Despite the dangers, no headgear is used throughout the rest of the match. Under FIH rules (01.01.22), use of protection away from penalty corners is only permitted for medical reasons. Interestingly, reducing brain injury and the risk of neurogenerative disease e.g. CTE is not seen as a medical risk for all, but by exception.

Future potential rule changes in hockey?

Hockey, like all other sports with a risk of brain injury, has to balance keeping the enjoyability of the sport, retaining the unique and attractive characteristics, with keeping players as safe as possible as they continue to push the boundaries of what is possible.

Penalty corners and their set plays are unique to hockey, with changes in stick technology and the changing body shape and strength of athletes, this has led to faster shots at goal and therefore a corresponding increase in the equipment being worn by defenders to protect against the possibility of injury. This has led to new challenges for coaches (offensive and defensive penalty corner tactics), athletes (wearing and discarding protective equipment including face masks, gloves, knee, thigh and foot guards) and officials (balancing player safety with the spectacle of the drag flick). It is expected that extensive research, consultation and ideas will look to find the best solutions to this game scenario, along with the backdrop of increased research and dialogue around CTE, and the expectations on governing bodies and those with a legal duty of care to take greater steps to preserve brain health, and reduce the risk of repeated brain injury.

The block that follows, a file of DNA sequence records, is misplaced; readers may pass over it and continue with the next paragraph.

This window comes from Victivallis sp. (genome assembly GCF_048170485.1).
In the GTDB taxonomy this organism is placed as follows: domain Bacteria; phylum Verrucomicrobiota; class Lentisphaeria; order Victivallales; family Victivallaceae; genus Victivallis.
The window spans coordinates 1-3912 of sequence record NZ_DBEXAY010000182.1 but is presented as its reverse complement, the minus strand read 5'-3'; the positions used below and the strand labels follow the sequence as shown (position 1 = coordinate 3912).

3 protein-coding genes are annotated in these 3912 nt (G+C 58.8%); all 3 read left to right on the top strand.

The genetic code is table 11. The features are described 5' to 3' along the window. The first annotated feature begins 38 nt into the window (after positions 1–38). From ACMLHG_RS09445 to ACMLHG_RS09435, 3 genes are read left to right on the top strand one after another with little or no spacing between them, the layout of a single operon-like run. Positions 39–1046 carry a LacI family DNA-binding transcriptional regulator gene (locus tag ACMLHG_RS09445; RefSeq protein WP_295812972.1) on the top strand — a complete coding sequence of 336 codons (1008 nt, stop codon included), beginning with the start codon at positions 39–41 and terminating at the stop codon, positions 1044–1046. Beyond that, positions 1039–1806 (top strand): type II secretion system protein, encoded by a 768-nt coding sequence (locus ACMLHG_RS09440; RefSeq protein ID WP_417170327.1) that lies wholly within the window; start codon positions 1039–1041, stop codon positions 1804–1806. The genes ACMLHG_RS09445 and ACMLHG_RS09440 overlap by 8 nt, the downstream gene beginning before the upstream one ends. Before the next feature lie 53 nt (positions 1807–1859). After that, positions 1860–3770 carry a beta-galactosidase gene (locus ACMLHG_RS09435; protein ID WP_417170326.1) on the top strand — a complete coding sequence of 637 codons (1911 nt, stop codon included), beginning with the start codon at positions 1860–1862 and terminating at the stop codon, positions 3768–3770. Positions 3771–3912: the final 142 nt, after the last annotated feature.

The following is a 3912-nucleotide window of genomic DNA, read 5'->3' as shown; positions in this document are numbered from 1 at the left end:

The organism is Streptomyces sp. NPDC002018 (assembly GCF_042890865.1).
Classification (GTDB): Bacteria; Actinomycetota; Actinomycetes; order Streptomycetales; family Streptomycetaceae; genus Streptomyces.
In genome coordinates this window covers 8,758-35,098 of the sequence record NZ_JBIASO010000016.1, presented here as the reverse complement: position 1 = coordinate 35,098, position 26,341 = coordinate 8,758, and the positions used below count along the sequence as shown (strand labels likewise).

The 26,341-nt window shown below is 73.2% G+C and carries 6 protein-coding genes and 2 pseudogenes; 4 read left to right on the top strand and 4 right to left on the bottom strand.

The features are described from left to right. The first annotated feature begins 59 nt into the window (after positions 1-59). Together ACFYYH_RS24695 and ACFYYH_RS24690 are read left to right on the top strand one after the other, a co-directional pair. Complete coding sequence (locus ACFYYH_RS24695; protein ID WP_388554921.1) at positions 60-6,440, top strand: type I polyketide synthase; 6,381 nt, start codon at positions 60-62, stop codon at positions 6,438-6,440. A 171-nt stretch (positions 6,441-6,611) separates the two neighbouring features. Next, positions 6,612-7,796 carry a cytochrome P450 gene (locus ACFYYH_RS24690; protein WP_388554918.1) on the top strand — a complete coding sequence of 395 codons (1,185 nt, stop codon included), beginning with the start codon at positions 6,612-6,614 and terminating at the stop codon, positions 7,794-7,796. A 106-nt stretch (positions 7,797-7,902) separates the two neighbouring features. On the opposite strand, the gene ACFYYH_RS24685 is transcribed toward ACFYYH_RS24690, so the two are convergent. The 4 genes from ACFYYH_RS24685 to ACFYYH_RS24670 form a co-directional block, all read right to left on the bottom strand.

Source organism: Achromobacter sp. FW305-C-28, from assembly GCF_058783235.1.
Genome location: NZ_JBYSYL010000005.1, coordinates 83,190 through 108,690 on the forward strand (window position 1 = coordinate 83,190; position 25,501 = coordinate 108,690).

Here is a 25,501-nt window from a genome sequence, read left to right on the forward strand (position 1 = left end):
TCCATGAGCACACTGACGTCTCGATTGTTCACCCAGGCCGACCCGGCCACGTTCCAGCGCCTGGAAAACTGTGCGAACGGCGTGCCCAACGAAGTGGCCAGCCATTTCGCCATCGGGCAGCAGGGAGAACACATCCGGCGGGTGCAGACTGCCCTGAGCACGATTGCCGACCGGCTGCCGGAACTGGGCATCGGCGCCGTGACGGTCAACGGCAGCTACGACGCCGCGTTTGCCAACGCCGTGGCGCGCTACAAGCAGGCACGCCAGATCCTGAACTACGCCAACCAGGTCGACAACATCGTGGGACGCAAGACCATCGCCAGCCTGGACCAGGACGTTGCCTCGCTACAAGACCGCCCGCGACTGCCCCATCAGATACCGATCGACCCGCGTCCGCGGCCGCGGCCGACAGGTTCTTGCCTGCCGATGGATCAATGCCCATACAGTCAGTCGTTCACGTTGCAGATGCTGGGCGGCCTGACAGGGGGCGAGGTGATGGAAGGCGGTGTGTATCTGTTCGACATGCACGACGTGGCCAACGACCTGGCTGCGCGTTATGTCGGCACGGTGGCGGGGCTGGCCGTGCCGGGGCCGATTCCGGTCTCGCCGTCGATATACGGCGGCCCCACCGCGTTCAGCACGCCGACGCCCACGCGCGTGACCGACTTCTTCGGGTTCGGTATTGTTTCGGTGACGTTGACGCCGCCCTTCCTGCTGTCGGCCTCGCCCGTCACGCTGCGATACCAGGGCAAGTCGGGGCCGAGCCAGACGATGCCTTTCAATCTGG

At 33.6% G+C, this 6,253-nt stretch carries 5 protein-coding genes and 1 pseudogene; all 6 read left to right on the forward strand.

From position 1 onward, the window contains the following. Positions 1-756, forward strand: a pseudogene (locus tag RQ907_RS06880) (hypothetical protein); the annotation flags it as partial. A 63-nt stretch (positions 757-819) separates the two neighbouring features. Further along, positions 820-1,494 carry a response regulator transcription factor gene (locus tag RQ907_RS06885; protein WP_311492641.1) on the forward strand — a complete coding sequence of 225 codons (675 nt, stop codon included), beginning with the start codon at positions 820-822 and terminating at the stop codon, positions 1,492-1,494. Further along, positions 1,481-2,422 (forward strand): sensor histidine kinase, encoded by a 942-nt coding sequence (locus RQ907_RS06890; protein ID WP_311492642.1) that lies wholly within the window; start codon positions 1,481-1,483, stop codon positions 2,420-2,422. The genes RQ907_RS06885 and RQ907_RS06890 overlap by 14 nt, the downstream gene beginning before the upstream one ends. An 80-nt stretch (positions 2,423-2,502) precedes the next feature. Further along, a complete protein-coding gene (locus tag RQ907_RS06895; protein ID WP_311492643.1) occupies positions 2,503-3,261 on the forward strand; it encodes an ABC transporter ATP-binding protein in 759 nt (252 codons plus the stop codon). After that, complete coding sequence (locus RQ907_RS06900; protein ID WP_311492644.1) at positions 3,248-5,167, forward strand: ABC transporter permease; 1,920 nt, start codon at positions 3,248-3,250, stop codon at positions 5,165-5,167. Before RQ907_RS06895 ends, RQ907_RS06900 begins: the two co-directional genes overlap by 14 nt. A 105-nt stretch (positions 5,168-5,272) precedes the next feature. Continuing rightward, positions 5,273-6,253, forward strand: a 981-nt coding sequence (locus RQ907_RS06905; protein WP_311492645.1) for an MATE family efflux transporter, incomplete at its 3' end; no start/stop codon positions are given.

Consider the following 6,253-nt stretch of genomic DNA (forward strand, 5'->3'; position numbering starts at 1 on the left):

Rezon’s answer to brain trauma in hockey

The brain is at risk, not just to a single or high-force impact which triggers a concussion, but also to the multiple sub-concussive impacts. Every single impact to the head in hockey has the potential to be career-ending and life-changing.

Whilst the effects of concussive brain injury may be instantly visible, repetitive brain injury over many years may not be recognised until later, meaning it is never too early to protect the brain in hockey.

Halos® is uniquely and intentionally designed to lessen the risk of rotational brain injury due to the reduction in the transmission of rotational forces to the brain from concussive and sub-concussive impacts

Hockey player wearing Rezon Halos